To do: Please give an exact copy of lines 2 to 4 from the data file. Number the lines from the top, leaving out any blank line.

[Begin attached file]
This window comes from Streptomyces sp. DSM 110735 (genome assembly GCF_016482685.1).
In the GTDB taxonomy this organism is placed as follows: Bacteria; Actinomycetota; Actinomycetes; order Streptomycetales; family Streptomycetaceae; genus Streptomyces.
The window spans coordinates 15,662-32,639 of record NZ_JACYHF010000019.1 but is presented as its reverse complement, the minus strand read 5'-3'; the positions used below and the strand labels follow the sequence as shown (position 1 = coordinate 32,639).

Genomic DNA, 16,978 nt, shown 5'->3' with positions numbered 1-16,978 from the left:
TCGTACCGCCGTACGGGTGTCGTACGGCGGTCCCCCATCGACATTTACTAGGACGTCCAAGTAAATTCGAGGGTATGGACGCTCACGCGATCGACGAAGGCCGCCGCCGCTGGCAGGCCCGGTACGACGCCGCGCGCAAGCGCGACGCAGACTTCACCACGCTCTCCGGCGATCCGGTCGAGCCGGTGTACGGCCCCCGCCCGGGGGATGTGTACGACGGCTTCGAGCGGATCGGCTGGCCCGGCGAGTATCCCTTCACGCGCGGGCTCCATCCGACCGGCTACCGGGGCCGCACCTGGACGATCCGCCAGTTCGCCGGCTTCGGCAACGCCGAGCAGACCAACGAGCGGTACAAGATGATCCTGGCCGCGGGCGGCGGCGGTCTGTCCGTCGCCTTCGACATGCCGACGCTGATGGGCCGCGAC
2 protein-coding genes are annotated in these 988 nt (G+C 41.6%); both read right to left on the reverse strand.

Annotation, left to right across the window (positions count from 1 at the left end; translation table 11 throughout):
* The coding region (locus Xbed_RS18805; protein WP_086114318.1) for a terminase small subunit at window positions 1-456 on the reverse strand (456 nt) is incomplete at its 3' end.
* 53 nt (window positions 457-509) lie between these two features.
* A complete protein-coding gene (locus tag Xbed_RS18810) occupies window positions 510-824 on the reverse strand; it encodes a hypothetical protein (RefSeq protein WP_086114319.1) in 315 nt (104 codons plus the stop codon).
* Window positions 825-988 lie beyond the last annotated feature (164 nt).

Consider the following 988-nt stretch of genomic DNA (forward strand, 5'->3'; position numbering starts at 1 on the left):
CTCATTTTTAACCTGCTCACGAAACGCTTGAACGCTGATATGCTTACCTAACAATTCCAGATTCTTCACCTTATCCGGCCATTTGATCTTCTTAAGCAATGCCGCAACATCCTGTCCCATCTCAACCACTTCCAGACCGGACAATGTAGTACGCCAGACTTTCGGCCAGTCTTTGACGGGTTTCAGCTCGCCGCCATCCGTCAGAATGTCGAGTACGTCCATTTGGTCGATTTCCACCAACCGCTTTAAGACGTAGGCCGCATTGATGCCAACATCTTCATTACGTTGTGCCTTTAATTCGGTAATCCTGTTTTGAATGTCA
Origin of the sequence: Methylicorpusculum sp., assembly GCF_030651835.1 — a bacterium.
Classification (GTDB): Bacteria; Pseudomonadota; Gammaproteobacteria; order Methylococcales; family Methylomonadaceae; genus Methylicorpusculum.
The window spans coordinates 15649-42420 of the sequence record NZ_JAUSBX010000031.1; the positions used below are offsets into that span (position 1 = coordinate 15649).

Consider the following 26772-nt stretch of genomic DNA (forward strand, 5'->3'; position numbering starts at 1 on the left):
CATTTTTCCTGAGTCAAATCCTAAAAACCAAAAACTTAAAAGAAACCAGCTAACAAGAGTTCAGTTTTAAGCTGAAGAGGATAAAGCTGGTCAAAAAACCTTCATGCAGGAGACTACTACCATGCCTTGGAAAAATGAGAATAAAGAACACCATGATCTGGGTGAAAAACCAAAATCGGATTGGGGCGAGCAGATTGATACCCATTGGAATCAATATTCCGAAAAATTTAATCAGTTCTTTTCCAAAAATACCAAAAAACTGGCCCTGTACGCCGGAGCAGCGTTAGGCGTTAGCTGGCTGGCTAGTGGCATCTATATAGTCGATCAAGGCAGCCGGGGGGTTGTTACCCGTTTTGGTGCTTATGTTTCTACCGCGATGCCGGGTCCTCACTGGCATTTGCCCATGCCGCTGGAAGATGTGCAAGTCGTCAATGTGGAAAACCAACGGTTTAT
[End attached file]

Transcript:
In the GTDB taxonomy this organism is placed as follows: Bacteria; Actinomycetota; Actinomycetes; order Streptomycetales; family Streptomycetaceae; genus Streptomyces.
The window spans coordinates 15,662-32,639 of record NZ_JACYHF010000019.1 but is presented as its reverse complement, the minus strand read 5'-3'; the positions used below and the strand labels follow the sequence as shown (position 1 = coordinate 32,639).

Genomic DNA, 16,978 nt, shown 5'->3' with positions numbered 1-16,978 from the left: